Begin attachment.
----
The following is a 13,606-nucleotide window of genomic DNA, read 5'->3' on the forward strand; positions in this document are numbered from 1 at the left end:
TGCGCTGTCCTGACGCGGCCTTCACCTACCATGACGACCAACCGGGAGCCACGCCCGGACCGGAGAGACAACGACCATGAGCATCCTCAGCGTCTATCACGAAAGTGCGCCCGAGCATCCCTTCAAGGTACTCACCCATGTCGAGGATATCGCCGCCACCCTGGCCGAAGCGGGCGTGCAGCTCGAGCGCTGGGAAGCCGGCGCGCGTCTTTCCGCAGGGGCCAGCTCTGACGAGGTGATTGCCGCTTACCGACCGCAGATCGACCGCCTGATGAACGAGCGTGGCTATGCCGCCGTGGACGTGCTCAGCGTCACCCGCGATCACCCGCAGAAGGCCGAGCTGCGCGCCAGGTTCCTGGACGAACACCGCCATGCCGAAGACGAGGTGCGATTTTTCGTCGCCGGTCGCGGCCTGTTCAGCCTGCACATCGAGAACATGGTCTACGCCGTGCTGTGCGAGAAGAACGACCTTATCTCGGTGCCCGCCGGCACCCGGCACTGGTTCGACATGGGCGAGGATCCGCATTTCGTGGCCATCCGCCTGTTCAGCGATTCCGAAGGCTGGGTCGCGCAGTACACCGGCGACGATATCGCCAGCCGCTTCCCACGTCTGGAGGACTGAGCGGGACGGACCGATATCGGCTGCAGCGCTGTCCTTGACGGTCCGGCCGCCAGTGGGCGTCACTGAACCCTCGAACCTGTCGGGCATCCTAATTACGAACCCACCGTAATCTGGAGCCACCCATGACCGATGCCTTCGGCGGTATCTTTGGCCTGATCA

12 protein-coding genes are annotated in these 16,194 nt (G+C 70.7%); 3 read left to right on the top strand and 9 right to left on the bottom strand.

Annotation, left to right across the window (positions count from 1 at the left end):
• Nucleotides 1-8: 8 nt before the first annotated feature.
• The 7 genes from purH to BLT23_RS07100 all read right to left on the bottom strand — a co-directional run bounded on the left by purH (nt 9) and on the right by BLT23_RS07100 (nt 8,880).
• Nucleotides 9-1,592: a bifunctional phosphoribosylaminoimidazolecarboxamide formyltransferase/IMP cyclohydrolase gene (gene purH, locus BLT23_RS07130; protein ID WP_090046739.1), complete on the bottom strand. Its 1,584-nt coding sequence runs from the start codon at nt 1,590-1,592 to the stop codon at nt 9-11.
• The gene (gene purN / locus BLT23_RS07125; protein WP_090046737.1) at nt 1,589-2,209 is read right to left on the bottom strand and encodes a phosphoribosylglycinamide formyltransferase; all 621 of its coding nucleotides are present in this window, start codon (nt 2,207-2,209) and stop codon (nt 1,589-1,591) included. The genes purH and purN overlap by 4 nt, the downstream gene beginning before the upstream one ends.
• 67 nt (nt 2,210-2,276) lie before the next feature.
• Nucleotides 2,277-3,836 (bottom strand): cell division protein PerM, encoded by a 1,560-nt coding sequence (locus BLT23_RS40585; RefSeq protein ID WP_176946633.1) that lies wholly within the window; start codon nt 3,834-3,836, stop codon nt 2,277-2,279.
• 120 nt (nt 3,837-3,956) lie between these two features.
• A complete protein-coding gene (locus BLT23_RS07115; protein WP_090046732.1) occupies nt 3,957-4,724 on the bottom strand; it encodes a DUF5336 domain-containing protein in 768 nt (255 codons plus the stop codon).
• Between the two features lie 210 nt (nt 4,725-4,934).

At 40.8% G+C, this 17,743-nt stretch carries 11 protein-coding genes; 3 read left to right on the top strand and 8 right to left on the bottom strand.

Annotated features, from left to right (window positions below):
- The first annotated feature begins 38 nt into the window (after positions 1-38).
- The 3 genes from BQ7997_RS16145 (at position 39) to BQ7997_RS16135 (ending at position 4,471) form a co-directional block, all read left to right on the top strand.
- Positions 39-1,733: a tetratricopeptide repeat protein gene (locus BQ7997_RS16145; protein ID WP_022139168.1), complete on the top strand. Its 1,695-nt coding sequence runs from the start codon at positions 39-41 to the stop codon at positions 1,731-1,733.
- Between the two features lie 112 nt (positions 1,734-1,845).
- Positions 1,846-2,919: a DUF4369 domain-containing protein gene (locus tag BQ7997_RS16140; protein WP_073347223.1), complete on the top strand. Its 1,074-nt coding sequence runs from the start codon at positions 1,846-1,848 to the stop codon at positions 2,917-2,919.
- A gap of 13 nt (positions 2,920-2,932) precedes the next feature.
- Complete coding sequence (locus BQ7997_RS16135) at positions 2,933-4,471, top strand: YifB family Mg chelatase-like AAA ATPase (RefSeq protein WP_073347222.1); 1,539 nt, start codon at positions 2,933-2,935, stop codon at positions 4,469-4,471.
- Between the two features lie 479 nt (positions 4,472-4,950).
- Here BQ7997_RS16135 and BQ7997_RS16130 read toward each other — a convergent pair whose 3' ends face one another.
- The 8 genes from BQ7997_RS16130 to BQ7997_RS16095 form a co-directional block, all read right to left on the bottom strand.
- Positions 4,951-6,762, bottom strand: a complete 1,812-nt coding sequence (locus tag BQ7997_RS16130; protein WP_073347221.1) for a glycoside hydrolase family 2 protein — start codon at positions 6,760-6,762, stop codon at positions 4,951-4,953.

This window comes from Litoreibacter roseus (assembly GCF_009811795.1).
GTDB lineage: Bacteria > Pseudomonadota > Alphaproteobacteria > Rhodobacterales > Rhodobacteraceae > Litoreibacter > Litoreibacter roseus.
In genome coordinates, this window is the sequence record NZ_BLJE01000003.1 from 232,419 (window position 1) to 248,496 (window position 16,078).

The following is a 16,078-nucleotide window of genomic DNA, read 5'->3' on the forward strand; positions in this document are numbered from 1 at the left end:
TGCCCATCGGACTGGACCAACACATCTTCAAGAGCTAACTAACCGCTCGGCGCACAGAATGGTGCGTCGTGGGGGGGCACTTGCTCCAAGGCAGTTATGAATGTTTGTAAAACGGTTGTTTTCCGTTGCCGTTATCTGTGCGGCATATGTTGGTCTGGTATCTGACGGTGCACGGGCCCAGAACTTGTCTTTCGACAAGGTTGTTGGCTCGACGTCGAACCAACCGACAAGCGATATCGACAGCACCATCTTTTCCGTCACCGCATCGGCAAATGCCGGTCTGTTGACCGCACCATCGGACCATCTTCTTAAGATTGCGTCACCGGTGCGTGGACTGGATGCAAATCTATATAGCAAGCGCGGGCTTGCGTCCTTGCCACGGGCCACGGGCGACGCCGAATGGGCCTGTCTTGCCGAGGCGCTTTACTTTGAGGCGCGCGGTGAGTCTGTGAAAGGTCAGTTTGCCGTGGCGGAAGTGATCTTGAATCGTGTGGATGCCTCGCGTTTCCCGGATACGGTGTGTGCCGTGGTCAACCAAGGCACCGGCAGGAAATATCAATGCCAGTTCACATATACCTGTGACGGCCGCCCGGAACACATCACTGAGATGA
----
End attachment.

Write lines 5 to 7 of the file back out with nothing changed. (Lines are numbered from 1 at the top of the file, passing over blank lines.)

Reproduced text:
• Nucleotides 1-8: 8 nt before the first annotated feature.
• The 7 genes from purH to BLT23_RS07100 all read right to left on the bottom strand — a co-directional run bounded on the left by purH (nt 9) and on the right by BLT23_RS07100 (nt 8,880).
• Nucleotides 9-1,592: a bifunctional phosphoribosylaminoimidazolecarboxamide formyltransferase/IMP cyclohydrolase gene (gene purH, locus BLT23_RS07130; protein ID WP_090046739.1), complete on the bottom strand. Its 1,584-nt coding sequence runs from the start codon at nt 1,590-1,592 to the stop codon at nt 9-11.